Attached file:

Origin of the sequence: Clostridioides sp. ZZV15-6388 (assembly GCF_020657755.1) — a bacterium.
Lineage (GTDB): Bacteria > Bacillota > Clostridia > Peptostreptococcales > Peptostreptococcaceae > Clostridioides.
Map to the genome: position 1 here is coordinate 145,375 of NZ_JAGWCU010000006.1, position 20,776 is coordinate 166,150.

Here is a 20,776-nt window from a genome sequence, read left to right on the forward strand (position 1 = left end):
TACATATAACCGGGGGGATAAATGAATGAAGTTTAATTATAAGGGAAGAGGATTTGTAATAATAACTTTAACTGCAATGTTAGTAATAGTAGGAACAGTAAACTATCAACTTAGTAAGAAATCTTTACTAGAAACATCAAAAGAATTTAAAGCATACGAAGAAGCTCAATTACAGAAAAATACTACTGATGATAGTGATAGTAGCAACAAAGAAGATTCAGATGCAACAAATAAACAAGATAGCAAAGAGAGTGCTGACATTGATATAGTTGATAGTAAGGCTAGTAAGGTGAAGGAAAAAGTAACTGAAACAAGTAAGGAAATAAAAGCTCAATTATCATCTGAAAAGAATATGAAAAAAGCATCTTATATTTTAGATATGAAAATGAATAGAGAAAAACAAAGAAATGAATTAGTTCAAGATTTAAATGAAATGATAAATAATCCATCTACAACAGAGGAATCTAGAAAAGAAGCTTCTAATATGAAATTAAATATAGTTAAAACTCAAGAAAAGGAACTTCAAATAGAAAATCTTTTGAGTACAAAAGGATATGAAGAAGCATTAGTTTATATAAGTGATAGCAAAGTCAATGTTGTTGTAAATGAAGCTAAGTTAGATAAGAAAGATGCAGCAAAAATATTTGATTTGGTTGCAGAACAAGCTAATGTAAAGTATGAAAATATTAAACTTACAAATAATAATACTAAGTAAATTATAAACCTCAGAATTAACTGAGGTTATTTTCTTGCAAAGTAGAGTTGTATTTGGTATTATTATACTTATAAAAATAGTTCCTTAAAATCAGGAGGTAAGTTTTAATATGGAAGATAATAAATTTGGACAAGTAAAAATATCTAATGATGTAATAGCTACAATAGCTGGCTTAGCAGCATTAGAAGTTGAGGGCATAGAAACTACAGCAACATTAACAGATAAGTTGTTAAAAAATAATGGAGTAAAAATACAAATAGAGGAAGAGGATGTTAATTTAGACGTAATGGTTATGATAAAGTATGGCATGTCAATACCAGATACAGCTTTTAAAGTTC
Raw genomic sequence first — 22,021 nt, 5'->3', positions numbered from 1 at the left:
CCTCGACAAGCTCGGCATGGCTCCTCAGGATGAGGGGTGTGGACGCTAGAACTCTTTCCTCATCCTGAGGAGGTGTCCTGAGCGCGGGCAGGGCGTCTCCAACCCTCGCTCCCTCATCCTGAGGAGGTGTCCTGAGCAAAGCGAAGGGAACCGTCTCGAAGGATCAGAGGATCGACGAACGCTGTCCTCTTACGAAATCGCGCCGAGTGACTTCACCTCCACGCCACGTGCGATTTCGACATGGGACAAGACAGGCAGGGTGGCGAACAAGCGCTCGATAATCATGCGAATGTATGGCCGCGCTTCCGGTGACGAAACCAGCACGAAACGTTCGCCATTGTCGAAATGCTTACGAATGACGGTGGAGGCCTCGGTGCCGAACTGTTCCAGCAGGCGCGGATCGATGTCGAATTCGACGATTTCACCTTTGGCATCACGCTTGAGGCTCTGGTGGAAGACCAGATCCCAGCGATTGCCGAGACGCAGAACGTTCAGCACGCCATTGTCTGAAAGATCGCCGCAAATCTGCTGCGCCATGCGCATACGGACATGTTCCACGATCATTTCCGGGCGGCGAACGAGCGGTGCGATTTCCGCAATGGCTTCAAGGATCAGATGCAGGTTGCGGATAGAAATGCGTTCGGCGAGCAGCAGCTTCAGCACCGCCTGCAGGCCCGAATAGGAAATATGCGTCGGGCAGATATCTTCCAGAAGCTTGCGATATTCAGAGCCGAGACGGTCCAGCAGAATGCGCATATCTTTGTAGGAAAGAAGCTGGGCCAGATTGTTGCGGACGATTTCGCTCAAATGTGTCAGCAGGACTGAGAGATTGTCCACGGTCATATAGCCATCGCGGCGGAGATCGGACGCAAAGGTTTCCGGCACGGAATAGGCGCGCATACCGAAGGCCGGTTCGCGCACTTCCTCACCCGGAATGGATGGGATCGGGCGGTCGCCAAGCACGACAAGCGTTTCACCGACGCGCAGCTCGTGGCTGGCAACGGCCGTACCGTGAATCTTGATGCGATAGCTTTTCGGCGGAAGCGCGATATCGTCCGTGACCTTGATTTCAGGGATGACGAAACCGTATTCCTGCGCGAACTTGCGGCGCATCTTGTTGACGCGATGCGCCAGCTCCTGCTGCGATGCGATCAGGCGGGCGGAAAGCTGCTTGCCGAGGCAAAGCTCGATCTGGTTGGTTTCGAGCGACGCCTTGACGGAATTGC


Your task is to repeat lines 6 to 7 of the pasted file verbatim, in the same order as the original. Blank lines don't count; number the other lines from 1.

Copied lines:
Raw genomic sequence first — 22,021 nt, 5'->3', positions numbered from 1 at the left:
CCTCGACAAGCTCGGCATGGCTCCTCAGGATGAGGGGTGTGGACGCTAGAACTCTTTCCTCATCCTGAGGAGGTGTCCTGAGCGCGGGCAGGGCGTCTCCAACCCTCGCTCCCTCATCCTGAGGAGGTGTCCTGAGCAAAGCGAAGGGAACCGTCTCGAAGGATCAGAGGATCGACGAACGCTGTCCTCTTACGAAATCGCGCCGAGTGACTTCACCTCCACGCCACGTGCGATTTCGACATGGGACAAGACAGGCAGGGTGGCGAACAAGCGCTCGATAATCATGCGAATGTATGGCCGCGCTTCCGGTGACGAAACCAGCACGAAACGTTCGCCATTGTCGAAATGCTTACGAATGACGGTGGAGGCCTCGGTGCCGAACTGTTCCAGCAGGCGCGGATCGATGTCGAATTCGACGATTTCACCTTTGGCATCACGCTTGAGGCTCTGGTGGAAGACCAGATCCCAGCGATTGCCGAGACGCAGAACGTTCAGCACGCCATTGTCTGAAAGATCGCCGCAAATCTGCTGCGCCATGCGCATACGGACATGTTCCACGATCATTTCCGGGCGGCGAACGAGCGGTGCGATTTCCGCAATGGCTTCAAGGATCAGATGCAGGTTGCGGATAGAAATGCGTTCGGCGAGCAGCAGCTTCAGCACCGCCTGCAGGCCCGAATAGGAAATATGCGTCGGGCAGATATCTTCCAGAAGCTTGCGATATTCAGAGCCGAGACGGTCCAGCAGAATGCGCATATCTTTGTAGGAAAGAAGCTGGGCCAGATTGTTGCGGACGATTTCGCTCAAATGTGTCAGCAGGACTGAGAGATTGTCCACGGTCATATAGCCATCGCGGCGGAGATCGGACGCAAAGGTTTCCGGCACGGAATAGGCGCGCATACCGAAGGCCGGTTCGCGCACTTCCTCACCCGGAATGGATGGGATCGGGCGGTCGCCAAGCACGACAAGCGTTTCACCGACGCGCAGCTCGTGGCTGGCAACGGCCGTACCGTGAATCTTGATGCGATAGCTTTTCGGCGGAAGCGCGATATCGTCCGTGACCTTGATTTCAGGGATGACGAAACCGTATTCCTGCGCGAACTTGCGGCGCATCTTGTTGACGCGATGCGCCAGCTCCTGCTGCGATGCGATCAGGCGGGCGGAAAGCTGCTTGCCGAGGCAAAGCTCGATCTGGTTGGTTTCGAGCGACGCCTTGACGGAATTGC